Trump’s ignorance about cannabis is preventing thousands of Puerto Ricans from receiving aid
The government’s refusal to reschedule marijuana’s will have devastating human consequences for some of Puerto Rico’s medical marijuana patients.
Hurricanes feel a lot like war. You’re overtaken by an unstoppable, relentless force. Chaos ensues. Outside, people are screaming. Your neighborhood is laid to ruins. You fear for the lives of your family. The water intrudes like enemy soldiers, then leaves you only with the rotting detritus of your former life. When it’s all over, you’re expected to move on as if none of it really happened.
In Puerto Rico, last September, Hurricane Maria’s wind, rain and the state of terror that follows pummelled the island for a full 72 hours. While the official government death toll is 55, Puerto Rico’s Institute of Forensic Science officials recently admitted that nearly 500 more people died during the month of the storm than during the same period last year. The majority of the island’s residents are now suffering from what public health officials believe is Post Traumatic Stress Disorder (PTSD).
Cases of depression and anxiety are skyrocketing. Moving on is difficult when the climate of fear and distress persists. A public health crisis resulting from a lack of medical resources, clean water, and proper care has already cropped up in the aftermath of the storm. Many feared that the floodwaters carried in potential contaminants and toxins, which it took the EPA weeks to properly assess. There’s also widespread concern about an influx of mosquitos carrying deadly viruses.
“Even if you were unharmed and your house was okay, living an experience like this is emotionally traumatizing,” as one Florida-based therapist, Janera Echevarría, tells NBC News. “In one way or another, after a disaster—manmade or natural—it is expected that people will suffer some kind of post-traumatic stress.”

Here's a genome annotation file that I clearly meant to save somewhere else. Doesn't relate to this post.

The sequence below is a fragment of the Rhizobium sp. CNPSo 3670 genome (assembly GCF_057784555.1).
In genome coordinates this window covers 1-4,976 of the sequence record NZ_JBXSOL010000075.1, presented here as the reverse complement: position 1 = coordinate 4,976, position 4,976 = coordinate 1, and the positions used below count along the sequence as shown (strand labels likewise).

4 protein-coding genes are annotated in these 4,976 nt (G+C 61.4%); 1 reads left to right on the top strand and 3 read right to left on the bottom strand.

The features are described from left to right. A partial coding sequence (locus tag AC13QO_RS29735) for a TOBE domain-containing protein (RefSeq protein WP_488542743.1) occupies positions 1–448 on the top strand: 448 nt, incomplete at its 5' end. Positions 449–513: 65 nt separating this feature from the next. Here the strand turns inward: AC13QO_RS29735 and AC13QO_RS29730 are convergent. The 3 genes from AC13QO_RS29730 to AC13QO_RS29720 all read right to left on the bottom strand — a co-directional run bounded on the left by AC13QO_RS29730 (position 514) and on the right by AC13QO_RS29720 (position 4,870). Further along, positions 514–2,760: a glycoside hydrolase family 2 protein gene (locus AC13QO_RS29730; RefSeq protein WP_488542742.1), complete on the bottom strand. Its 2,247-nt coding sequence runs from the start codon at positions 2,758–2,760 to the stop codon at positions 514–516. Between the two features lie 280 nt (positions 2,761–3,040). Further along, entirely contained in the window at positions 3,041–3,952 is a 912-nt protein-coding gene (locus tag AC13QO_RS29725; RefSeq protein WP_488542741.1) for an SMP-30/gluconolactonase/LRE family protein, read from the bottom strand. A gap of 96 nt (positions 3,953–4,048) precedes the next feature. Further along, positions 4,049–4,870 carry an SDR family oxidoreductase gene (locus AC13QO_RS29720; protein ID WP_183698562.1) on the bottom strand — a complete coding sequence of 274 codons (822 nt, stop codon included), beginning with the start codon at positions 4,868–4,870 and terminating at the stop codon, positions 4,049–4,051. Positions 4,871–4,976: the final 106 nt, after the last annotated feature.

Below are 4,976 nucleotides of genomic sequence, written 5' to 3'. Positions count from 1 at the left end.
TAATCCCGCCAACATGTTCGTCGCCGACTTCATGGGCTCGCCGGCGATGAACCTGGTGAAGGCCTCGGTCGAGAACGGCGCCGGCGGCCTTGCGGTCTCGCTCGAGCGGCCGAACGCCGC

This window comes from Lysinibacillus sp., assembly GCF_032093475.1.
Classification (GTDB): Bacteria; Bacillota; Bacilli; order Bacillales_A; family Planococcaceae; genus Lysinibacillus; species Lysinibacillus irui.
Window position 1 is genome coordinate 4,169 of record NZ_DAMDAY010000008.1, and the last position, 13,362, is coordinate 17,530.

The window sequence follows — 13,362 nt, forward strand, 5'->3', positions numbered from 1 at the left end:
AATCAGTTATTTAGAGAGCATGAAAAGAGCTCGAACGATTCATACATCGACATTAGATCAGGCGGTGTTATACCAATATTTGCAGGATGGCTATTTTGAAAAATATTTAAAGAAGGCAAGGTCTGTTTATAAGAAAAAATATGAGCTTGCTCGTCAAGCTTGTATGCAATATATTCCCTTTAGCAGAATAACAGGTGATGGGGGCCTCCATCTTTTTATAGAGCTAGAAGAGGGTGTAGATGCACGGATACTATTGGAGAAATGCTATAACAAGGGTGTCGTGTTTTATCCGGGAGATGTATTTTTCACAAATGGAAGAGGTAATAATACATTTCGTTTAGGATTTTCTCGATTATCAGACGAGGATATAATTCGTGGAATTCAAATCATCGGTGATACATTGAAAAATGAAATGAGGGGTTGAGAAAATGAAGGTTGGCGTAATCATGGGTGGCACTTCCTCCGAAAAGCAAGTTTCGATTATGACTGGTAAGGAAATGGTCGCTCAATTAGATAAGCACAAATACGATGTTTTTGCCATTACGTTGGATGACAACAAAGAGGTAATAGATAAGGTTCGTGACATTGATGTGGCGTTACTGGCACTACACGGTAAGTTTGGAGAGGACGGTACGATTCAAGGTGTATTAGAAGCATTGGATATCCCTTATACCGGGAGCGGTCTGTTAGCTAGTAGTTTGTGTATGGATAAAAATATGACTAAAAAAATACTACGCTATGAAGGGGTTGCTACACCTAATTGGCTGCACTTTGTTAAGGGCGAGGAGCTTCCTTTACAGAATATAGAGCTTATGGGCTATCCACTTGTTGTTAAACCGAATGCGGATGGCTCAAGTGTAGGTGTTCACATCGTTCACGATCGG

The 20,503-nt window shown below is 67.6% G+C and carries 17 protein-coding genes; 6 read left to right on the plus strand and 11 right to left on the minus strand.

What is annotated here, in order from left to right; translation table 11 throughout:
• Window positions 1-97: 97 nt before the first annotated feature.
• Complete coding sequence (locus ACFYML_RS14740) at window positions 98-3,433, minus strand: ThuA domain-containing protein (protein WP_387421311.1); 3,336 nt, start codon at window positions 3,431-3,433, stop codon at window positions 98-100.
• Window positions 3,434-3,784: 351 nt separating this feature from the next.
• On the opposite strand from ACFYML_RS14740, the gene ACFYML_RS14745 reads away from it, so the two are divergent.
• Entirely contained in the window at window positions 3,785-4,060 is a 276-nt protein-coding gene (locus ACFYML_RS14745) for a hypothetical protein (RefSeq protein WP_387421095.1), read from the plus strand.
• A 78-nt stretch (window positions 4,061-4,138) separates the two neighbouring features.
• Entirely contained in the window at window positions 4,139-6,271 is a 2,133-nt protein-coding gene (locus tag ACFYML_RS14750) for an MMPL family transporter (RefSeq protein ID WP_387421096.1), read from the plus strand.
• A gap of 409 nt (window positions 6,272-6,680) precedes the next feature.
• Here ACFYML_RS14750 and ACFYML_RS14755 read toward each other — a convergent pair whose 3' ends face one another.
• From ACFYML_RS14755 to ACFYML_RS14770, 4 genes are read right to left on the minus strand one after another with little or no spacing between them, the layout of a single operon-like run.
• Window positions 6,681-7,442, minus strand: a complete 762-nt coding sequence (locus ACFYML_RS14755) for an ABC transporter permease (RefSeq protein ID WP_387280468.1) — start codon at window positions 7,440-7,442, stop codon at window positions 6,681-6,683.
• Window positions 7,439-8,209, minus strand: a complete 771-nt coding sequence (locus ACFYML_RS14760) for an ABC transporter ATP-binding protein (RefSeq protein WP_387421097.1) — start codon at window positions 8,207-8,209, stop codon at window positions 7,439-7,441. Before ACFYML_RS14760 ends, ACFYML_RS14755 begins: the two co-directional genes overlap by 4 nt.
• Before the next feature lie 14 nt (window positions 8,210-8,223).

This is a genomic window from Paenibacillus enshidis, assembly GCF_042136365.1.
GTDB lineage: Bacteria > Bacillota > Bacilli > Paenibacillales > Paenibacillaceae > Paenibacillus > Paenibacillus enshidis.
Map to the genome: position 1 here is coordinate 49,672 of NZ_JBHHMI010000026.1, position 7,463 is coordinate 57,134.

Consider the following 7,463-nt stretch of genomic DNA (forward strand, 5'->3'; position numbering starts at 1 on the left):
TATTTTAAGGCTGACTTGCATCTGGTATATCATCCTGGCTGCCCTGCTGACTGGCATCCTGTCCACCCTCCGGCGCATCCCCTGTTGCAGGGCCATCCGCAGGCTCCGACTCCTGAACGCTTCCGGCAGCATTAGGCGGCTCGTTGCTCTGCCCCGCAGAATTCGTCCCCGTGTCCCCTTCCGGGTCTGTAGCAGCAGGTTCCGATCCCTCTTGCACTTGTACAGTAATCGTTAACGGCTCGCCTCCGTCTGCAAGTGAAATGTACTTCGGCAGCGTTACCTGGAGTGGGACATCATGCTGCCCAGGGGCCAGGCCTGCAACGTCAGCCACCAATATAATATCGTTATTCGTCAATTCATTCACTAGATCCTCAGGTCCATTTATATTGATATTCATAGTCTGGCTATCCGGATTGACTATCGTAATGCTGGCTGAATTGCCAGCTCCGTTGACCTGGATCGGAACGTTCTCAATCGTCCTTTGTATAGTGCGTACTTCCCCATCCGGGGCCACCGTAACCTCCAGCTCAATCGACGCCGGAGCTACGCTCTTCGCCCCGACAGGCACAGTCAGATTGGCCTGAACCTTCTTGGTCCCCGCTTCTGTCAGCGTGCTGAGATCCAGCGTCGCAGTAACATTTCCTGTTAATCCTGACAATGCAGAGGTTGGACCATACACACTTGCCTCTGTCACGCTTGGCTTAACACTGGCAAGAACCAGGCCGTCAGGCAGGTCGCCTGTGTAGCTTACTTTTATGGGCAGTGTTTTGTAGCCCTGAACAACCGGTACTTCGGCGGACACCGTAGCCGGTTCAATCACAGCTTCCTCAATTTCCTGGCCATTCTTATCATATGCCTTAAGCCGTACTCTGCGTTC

In the United States, medical marijuana is increasingly being used as an effective treatment option for PTSD. More studies need to be done, which will depend on loosening federal research dollars by rescheduling cannabis, but droves of anecdotal evidence demonstrate that medical marijuana is helping countless Americans—most notably the Veteran community—treat PTSD. Studies that have been done support this anecdotal evidence.
A 2017 study that some have called “the most comprehensive research review ever done on the topic” of medical marijuana and mental health found that “Preliminary evidence suggests that CTP [cannabis for therapeutic purposes] may have potential for the treatment of PTSD, and as a substitute for problematic use of other substances.”
In Puerto Rico, medical marijuana is legal and PTSD is one of the approved medical conditions treatable with cannabis. But marijuana can’t be much help if residents have no way of accessing it.
“You don’t have a car anymore your car flooded, and you need to get to the dispensary, and you don’t have transportation, and maybe you lost your job because your office is flooded as well! This is the current situation in Puerto Rico” Says Mimi Perez, a representative and board member for the Puerto Rico Medical Cannabis Association.